Division Head: Prof. Wojciech Kwiatek
tel: +48 12 662 8235
The main scientific activity of the Division is in the fields of life and health, energy and environmental hazards, and physical properties of low-dimensional materials.
In the field of energy and civilization hazards, a wide range of methods is applied. Neutron transport physics is applied to thermonuclear plasma diagnostics, a crucial technique for future sources of energy- thermonuclear reactors of tokamak or stellarator types. Neutron transport physics methods are being developed for applications in geophysical prospecting of hydrocarbons, the classical energy sources. Investigations concerning civilization hazards involve natural and artificial radioactivity in the environment (personal and environmental dosimetry, migration of radionuclides and radon in the environment, monitoring of greenhouse gases and of environmental pollution by toxic trace elements and their health impact , including carcinogenesis), studies of environmental markers (e.g. of noble gases, CFCs and SF6 as hydrological markers, lichens as phytomarkers), identification of radioactive sources and of illicit trafficking of hazardous materials (using neutron detection methods), and the technology of magnetic water treatment.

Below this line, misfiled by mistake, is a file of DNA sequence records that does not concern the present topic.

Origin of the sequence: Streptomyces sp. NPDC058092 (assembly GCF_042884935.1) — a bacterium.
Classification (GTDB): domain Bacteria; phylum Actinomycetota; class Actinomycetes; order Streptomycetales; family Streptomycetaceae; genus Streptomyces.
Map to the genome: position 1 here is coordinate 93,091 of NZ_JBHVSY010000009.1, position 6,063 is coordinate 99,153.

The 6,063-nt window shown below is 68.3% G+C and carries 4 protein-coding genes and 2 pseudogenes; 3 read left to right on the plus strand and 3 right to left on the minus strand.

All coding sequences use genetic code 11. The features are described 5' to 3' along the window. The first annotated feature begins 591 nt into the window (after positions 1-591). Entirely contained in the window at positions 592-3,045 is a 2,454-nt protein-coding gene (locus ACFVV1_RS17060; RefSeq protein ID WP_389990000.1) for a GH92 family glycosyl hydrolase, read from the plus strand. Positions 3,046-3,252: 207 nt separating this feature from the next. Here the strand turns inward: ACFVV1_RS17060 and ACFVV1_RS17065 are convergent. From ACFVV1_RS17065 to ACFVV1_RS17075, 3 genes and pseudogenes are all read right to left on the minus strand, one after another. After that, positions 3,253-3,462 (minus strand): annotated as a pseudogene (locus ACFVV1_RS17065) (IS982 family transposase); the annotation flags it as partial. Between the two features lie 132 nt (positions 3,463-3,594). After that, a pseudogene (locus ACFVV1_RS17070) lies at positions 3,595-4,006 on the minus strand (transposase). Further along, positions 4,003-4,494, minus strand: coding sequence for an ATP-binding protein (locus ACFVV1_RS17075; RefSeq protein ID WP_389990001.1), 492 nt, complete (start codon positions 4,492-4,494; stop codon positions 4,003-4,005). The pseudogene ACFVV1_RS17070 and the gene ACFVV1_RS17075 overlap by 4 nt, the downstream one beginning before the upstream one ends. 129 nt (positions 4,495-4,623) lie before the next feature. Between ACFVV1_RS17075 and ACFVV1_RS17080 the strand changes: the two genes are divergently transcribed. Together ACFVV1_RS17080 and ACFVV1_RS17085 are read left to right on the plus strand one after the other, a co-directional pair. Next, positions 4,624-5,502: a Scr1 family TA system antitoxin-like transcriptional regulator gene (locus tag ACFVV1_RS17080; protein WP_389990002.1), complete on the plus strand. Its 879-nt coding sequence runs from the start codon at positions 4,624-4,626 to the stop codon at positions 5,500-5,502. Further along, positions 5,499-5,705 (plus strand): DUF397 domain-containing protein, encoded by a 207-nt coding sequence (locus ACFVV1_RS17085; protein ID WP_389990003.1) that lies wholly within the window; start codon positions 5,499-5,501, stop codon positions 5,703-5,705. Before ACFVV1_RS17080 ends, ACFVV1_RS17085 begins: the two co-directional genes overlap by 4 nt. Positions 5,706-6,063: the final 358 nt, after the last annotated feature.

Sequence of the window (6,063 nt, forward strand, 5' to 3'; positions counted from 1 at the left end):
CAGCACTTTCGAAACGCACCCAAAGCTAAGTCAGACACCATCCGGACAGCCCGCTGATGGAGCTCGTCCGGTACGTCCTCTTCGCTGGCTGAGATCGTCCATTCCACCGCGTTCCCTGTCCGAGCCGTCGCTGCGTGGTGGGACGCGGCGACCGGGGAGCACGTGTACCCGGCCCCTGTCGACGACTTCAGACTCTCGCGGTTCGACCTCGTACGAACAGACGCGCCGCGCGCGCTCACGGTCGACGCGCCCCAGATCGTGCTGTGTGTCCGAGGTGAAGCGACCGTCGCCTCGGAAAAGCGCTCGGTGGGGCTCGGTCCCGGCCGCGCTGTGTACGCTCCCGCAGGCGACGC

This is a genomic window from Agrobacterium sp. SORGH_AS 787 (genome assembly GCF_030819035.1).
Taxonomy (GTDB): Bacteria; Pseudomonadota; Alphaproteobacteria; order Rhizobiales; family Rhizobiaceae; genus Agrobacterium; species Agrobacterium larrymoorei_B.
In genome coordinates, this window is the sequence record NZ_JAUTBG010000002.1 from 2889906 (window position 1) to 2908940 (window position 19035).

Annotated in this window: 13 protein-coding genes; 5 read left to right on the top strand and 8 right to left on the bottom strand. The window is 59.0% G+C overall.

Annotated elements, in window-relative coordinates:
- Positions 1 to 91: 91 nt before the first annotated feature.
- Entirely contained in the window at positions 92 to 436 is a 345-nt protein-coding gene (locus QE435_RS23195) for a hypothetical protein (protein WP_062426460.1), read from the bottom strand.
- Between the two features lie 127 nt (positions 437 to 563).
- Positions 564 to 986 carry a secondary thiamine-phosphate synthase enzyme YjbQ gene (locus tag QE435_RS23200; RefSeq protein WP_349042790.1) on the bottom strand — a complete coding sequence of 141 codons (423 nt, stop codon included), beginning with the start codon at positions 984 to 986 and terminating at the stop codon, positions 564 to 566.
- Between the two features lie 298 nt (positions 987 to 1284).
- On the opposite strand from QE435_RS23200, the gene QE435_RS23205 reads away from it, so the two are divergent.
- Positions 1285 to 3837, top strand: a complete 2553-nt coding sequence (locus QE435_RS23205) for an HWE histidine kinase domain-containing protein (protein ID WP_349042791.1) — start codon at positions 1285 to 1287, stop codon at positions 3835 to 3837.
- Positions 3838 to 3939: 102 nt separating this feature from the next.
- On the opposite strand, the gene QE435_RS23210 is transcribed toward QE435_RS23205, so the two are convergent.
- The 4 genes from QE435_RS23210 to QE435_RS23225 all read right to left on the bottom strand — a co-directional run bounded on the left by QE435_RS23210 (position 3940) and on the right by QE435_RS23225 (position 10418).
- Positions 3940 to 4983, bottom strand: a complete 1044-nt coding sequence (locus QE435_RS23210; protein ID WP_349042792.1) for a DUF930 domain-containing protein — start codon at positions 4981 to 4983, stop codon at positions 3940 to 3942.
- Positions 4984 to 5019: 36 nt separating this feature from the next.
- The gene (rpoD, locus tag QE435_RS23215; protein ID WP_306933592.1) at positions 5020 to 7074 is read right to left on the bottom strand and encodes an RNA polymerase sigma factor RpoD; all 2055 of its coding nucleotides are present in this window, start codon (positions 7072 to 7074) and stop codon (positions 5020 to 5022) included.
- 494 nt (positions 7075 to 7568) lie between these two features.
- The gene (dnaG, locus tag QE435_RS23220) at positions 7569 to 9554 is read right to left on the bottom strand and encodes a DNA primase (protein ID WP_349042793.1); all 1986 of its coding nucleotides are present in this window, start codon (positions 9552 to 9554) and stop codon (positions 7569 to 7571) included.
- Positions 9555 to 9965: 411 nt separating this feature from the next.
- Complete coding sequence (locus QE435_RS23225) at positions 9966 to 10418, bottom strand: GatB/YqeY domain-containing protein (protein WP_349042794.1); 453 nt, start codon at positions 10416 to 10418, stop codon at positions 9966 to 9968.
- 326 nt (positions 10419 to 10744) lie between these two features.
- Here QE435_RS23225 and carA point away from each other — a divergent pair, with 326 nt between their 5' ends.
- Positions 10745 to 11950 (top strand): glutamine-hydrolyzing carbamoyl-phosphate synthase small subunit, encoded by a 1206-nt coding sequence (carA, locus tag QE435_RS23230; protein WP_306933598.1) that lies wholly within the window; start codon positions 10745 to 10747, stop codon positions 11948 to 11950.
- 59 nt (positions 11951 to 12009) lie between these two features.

Life and health research is focused on medical physics and dosimetry for proton radiotherapy and on biomedical applications (effects of ionising radiation on living cells, such as mutations of DNA, chromosome damage, deformability and cell adhesive properties). Magnetic resonance imaging (MRI), using a wide range of nuclear spectroscopic methods, atomic force microscopy (AFM), and gas chromatography are being developed. The fluorescence in situ hybridization technique (FISH) and single cell gel electrophoresis assay (Comet) are the main biological methods and techniques applied in this research.
Low-dimensional materials research concerns analysis of the physical, chemical and mechanical properties of thin films, coatings and nanostructures. Several methods of manufacturing nanomaterials, such as molecular beam epitaxy, chemical vapour deposition, ion beam assisted deposition and hybrid techniques, are applied. In particular, effects such as giant magnetoresistance, interlayer exchange coupling and perpendicular magnetic anisotropy in ultra-thin films and nanostructures are studied.